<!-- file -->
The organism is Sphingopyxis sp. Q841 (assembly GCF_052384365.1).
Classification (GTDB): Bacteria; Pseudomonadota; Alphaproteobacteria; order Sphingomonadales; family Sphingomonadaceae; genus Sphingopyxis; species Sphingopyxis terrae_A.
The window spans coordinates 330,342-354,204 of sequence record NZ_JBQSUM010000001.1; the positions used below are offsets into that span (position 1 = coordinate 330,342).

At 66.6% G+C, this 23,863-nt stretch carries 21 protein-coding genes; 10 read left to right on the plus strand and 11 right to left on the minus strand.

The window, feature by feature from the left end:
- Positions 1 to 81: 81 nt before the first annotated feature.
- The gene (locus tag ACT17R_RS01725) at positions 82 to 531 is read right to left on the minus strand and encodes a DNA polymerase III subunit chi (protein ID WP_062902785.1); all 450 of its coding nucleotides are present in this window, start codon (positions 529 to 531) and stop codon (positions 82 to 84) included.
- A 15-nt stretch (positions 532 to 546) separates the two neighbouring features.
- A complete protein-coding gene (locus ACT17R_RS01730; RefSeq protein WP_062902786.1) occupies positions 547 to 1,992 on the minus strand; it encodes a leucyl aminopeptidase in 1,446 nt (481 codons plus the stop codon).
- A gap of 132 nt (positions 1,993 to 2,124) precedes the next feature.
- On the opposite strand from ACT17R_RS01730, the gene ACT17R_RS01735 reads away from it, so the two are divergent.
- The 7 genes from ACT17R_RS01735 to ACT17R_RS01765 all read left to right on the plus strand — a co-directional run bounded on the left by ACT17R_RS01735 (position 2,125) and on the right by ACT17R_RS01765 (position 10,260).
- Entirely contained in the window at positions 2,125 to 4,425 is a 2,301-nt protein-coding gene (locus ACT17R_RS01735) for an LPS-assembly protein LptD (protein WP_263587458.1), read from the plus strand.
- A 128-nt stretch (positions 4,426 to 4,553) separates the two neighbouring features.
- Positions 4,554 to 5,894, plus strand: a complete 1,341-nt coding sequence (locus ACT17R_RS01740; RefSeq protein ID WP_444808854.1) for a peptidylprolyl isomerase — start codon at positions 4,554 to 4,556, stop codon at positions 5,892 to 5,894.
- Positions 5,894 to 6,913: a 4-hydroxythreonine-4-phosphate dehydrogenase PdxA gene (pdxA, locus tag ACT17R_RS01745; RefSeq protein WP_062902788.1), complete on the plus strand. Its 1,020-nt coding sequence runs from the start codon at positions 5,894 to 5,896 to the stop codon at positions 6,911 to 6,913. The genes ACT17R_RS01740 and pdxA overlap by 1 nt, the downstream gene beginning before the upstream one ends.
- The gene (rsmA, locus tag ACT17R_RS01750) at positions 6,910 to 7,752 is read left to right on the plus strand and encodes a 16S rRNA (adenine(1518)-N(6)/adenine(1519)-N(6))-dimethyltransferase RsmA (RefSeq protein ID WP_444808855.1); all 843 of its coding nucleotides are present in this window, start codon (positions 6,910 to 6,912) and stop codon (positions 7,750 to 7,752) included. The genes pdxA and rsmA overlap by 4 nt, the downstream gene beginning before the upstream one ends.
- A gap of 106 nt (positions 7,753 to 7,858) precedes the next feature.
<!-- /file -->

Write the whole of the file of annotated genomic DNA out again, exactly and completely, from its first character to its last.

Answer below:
The organism is Sphingopyxis sp. Q841 (assembly GCF_052384365.1).
Classification (GTDB): Bacteria; Pseudomonadota; Alphaproteobacteria; order Sphingomonadales; family Sphingomonadaceae; genus Sphingopyxis; species Sphingopyxis terrae_A.
The window spans coordinates 330,342-354,204 of sequence record NZ_JBQSUM010000001.1; the positions used below are offsets into that span (position 1 = coordinate 330,342).

At 66.6% G+C, this 23,863-nt stretch carries 21 protein-coding genes; 10 read left to right on the plus strand and 11 right to left on the minus strand.

The window, feature by feature from the left end:
- Positions 1 to 81: 81 nt before the first annotated feature.
- The gene (locus tag ACT17R_RS01725) at positions 82 to 531 is read right to left on the minus strand and encodes a DNA polymerase III subunit chi (protein ID WP_062902785.1); all 450 of its coding nucleotides are present in this window, start codon (positions 529 to 531) and stop codon (positions 82 to 84) included.
- A 15-nt stretch (positions 532 to 546) separates the two neighbouring features.
- A complete protein-coding gene (locus ACT17R_RS01730; RefSeq protein WP_062902786.1) occupies positions 547 to 1,992 on the minus strand; it encodes a leucyl aminopeptidase in 1,446 nt (481 codons plus the stop codon).
- A gap of 132 nt (positions 1,993 to 2,124) precedes the next feature.
- On the opposite strand from ACT17R_RS01730, the gene ACT17R_RS01735 reads away from it, so the two are divergent.
- The 7 genes from ACT17R_RS01735 to ACT17R_RS01765 all read left to right on the plus strand — a co-directional run bounded on the left by ACT17R_RS01735 (position 2,125) and on the right by ACT17R_RS01765 (position 10,260).
- Entirely contained in the window at positions 2,125 to 4,425 is a 2,301-nt protein-coding gene (locus ACT17R_RS01735) for an LPS-assembly protein LptD (protein WP_263587458.1), read from the plus strand.
- A 128-nt stretch (positions 4,426 to 4,553) separates the two neighbouring features.
- Positions 4,554 to 5,894, plus strand: a complete 1,341-nt coding sequence (locus ACT17R_RS01740; RefSeq protein ID WP_444808854.1) for a peptidylprolyl isomerase — start codon at positions 4,554 to 4,556, stop codon at positions 5,892 to 5,894.
- Positions 5,894 to 6,913: a 4-hydroxythreonine-4-phosphate dehydrogenase PdxA gene (pdxA, locus tag ACT17R_RS01745; RefSeq protein WP_062902788.1), complete on the plus strand. Its 1,020-nt coding sequence runs from the start codon at positions 5,894 to 5,896 to the stop codon at positions 6,911 to 6,913. The genes ACT17R_RS01740 and pdxA overlap by 1 nt, the downstream gene beginning before the upstream one ends.
- The gene (rsmA, locus tag ACT17R_RS01750) at positions 6,910 to 7,752 is read left to right on the plus strand and encodes a 16S rRNA (adenine(1518)-N(6)/adenine(1519)-N(6))-dimethyltransferase RsmA (RefSeq protein ID WP_444808855.1); all 843 of its coding nucleotides are present in this window, start codon (positions 6,910 to 6,912) and stop codon (positions 7,750 to 7,752) included. The genes pdxA and rsmA overlap by 4 nt, the downstream gene beginning before the upstream one ends.
- A gap of 106 nt (positions 7,753 to 7,858) precedes the next feature.